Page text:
Procrastination, Filing Japanese Taxes Edition

I finally got my Japanese taxes done. I am exhausted. I feel like I have accomplished a lot that I am ready to just retire and not do anything else anymore.

Man, it was such an ordeal.

woman holding her head
Photo by David Garrison on

Normally, I wouldn’t be stressing over my taxes so much, but this year, I had to do something different because I had a new income source from my rental property. I’ve been putting off writing about how I acquired it, but I will eventually write about it some day when I’m not so busy. I think I should write about it–but I think it needs a post of its own. It’s quite long, so I want to give it some proper thought and preparation.

And this is exactly why getting my taxes done this year was such a pain in the ass. I think because I wanted to do it “properly,” that waiting for perfection caused me to procrastinate so much I had to rush it in the end.

I wanted to make sure that I wasn’t breaking any rules when it came to filing my taxes–which I think is a fair enough assessment. I don’t want to get into trouble with the law and pay taxes properly if I need to–look at the Ghosn case right now.

So I thought I should get a tax accountant to look at my finances–after all, I don’t know how to go about filing taxes from rental income. I can do it with my regular employment income fine, but I am out of my league on this. Plus everything is in Japanese, so I want to make sure that I don’t make a mistake. But then I needed to find that perfect tax accountant who would help me. So that means I need to research. I went to the Hokkaido CPA association. They gave me a 30-minute consultation. Nothing got accomplished. It just solidified the need to really make sure I needed a professional to help me with this.

But at least I got this first step done.

A few months go by. I get busy with work and life.

November comes along. Holy crap, I need to get my butt in gear. I research again and read about paying taxes on rental income. Okay it’s too complicated. I need professional help.

December rolls by and now I am really panicking. Let me go to my local City Office and see if they can recommend an accountant. They don’t do that, but they told me I needed to go to the Sapporo one. They should be able to deal with it there. Also, I found out that the rules are changing for the new year, so I’m better off waiting until the new year. Plus, I have ’til March, so there’s time.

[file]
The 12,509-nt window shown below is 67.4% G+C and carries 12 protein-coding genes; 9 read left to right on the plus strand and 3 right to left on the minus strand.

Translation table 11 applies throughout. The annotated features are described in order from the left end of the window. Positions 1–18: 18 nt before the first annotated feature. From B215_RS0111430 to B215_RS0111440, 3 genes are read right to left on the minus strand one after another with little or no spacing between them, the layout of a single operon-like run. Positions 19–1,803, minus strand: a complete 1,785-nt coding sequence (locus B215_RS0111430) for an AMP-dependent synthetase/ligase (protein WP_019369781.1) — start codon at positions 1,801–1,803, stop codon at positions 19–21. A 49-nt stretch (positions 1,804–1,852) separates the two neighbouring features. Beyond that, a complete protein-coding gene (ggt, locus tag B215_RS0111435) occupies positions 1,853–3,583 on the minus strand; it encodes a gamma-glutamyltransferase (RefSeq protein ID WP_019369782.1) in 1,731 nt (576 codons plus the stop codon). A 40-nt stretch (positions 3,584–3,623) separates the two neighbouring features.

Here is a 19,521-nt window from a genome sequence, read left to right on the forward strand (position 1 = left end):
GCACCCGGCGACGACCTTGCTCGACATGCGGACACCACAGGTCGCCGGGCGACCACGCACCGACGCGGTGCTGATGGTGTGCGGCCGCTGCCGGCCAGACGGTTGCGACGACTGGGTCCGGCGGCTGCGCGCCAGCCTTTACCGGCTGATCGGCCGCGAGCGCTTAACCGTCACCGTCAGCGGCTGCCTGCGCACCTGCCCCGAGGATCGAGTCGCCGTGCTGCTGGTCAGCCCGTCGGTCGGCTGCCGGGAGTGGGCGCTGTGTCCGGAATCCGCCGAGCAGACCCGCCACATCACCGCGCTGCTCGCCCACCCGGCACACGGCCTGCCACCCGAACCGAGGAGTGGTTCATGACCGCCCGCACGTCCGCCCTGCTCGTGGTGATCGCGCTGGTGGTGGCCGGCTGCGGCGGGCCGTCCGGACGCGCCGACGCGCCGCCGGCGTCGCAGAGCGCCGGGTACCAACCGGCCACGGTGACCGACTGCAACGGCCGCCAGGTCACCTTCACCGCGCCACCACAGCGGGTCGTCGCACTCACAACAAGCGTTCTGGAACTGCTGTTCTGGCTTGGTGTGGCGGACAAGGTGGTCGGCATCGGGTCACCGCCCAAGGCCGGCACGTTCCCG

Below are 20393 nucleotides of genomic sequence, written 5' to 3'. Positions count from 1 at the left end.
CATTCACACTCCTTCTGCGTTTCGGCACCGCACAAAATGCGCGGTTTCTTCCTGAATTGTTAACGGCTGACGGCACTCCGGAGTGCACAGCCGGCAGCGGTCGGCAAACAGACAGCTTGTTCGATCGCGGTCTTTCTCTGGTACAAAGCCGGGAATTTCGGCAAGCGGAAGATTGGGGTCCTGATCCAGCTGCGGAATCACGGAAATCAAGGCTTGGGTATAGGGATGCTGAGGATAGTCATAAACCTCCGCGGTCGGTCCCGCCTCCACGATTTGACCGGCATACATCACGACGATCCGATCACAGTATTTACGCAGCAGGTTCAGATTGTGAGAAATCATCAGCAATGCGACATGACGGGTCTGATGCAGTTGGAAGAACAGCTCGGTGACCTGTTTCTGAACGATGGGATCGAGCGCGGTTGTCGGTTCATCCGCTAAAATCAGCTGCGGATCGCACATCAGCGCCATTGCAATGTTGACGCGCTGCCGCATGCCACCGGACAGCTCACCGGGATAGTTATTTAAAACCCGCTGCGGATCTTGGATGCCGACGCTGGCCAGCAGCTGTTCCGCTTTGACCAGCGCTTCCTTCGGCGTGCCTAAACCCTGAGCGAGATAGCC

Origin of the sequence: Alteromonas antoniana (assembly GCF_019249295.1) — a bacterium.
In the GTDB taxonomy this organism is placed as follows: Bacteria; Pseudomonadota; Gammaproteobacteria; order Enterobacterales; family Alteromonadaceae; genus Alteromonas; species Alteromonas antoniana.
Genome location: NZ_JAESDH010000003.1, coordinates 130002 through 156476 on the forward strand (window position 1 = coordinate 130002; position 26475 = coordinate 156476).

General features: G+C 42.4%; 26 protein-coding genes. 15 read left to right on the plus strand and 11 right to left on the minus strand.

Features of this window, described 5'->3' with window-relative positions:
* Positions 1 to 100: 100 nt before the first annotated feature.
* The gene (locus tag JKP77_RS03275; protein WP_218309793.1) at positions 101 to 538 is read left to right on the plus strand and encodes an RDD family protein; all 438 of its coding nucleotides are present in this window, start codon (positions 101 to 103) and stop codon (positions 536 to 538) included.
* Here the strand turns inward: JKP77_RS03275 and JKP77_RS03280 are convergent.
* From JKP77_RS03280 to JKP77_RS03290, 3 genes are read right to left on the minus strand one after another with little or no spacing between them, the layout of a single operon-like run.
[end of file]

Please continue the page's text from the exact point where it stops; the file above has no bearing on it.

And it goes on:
man in red crew neck sweatshirt photography
Photo by bruce mars on

Oh, good. They gave me permission to procrastinate. So I do–it was the New Year’s anyway so I might as well take it easy. Then I get sick and plans fall apart.

Two weeks into the new year, I call the same Hokkaido CPA association for another consultation. What I really want is to find a professional to do this for me–I don’t think I can do this on my own. I go in only to be told the same thing: I need to go to the Sapporo City Tax office suggested by my local one. But, I need to wait for my company wage earning statement before I can do anything else.

Crap. That means I have to wait until that comes in then. So I wait two weeks.


All my documents are ready, and I head to the City Tax Office, South Area. I get there and there are fifty people ahead of me. Fine, no problem. I can wait. And then I come to find out that I flipping forgot one of my files in the printer. I had scanned it earlier in the day so that I would have a copy at home to refer to. I forgot to take it out and put it back into my bag.

Great. So now I give up–they can’t help me because I needed that document. I trekked all the way here so I didn’t want to go home yet. So I go back to the receptionist and told them I wanted to consult with some one about this. The man was nice enough to answer my questions. He then showed me the forms I need to fill out–all in Japanese. I think I understood what he was saying enough to believe I could do it on my own.

Well, I got home and looked at the documents again. Everything the man had said disappeared from my mind. I completely forgot what he said.

At this point, I am done. I just give up.

I’l try again tomorrow and just have them do this for me.

I took an earlier train and got there at 9:10, right when they opened. Already, though,  about twenty people were in the room waiting to be seen. I talked to the receptionist and showed him the forms for the real estate part of the taxes. He told me to fill out the forms by myself before I saw one of the CPAs.


I told him I couldn’t.

He asked me why, and I said I didn’t know how to. It was my first time. He looked a little crestfallen then he told me wait by the tables. He went to get another person, this time a young lady to help me fill out the forms.

At this point, I was incredulous. I wanted to cry. I didn’t want to fill out the forms!

I went in that morning fully expecting someone else to do all this for me. I was just going to wait and then magically, it would be done.